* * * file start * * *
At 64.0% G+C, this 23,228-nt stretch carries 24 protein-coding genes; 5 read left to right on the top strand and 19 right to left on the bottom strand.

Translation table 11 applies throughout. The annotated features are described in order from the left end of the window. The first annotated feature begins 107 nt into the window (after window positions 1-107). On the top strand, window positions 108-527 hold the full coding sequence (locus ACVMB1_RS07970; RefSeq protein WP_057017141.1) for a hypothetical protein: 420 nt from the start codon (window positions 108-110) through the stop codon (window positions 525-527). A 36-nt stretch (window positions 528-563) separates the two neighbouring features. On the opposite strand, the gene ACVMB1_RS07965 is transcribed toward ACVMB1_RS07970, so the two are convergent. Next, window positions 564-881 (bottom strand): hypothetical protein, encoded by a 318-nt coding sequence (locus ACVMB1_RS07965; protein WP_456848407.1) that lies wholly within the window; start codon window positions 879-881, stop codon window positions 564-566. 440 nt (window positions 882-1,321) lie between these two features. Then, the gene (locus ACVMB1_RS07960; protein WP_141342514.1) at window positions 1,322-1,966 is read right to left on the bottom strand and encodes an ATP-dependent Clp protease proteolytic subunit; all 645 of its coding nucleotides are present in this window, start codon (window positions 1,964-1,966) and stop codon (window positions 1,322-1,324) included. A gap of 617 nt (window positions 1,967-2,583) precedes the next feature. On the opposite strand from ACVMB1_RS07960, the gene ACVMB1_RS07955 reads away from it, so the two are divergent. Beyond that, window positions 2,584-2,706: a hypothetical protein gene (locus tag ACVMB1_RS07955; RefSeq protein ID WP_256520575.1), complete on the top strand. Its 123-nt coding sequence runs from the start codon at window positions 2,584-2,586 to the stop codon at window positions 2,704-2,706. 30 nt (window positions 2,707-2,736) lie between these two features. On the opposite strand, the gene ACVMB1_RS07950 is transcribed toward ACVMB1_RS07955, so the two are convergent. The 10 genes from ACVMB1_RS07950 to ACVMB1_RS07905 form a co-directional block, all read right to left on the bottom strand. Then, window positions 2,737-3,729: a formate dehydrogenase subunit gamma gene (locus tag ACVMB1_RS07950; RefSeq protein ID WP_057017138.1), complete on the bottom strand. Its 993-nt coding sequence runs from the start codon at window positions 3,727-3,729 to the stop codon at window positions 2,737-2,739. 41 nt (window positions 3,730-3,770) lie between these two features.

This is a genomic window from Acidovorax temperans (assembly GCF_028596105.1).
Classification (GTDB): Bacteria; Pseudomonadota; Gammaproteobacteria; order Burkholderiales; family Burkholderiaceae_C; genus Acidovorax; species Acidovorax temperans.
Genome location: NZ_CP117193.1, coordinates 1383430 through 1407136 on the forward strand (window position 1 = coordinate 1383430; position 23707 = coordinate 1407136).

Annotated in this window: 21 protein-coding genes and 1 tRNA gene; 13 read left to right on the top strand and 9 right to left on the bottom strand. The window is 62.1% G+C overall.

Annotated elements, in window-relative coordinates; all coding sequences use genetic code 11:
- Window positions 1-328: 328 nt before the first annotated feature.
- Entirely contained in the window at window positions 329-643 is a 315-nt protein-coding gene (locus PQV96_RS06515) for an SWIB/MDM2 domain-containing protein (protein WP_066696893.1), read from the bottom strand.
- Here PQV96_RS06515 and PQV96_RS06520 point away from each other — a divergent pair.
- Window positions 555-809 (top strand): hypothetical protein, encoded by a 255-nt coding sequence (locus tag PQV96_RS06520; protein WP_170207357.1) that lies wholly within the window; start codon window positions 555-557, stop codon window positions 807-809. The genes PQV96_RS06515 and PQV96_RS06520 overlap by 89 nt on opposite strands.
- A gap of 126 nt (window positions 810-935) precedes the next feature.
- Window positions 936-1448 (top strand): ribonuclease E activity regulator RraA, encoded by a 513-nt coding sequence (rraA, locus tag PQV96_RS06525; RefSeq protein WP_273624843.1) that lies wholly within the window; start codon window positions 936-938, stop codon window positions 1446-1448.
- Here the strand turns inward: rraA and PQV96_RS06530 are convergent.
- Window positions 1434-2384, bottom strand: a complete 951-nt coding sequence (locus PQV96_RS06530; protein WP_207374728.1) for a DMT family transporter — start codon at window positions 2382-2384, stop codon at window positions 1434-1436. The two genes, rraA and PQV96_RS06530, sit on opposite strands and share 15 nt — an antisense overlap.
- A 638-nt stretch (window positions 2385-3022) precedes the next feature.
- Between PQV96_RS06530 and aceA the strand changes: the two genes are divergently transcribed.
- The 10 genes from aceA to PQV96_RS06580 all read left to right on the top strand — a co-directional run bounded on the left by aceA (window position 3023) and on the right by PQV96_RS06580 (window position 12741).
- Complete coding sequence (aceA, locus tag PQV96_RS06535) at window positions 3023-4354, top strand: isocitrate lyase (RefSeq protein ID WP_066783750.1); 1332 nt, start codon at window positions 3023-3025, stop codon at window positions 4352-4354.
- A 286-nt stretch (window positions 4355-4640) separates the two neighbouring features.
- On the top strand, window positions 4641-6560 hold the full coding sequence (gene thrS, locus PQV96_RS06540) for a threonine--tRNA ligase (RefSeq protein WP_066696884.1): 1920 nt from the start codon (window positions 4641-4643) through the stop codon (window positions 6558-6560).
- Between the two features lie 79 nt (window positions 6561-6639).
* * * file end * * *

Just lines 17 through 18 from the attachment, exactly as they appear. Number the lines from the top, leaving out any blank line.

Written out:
- Between PQV96_RS06530 and aceA the strand changes: the two genes are divergently transcribed.
- The 10 genes from aceA to PQV96_RS06580 all read left to right on the top strand — a co-directional run bounded on the left by aceA (window position 3023) and on the right by PQV96_RS06580 (window position 12741).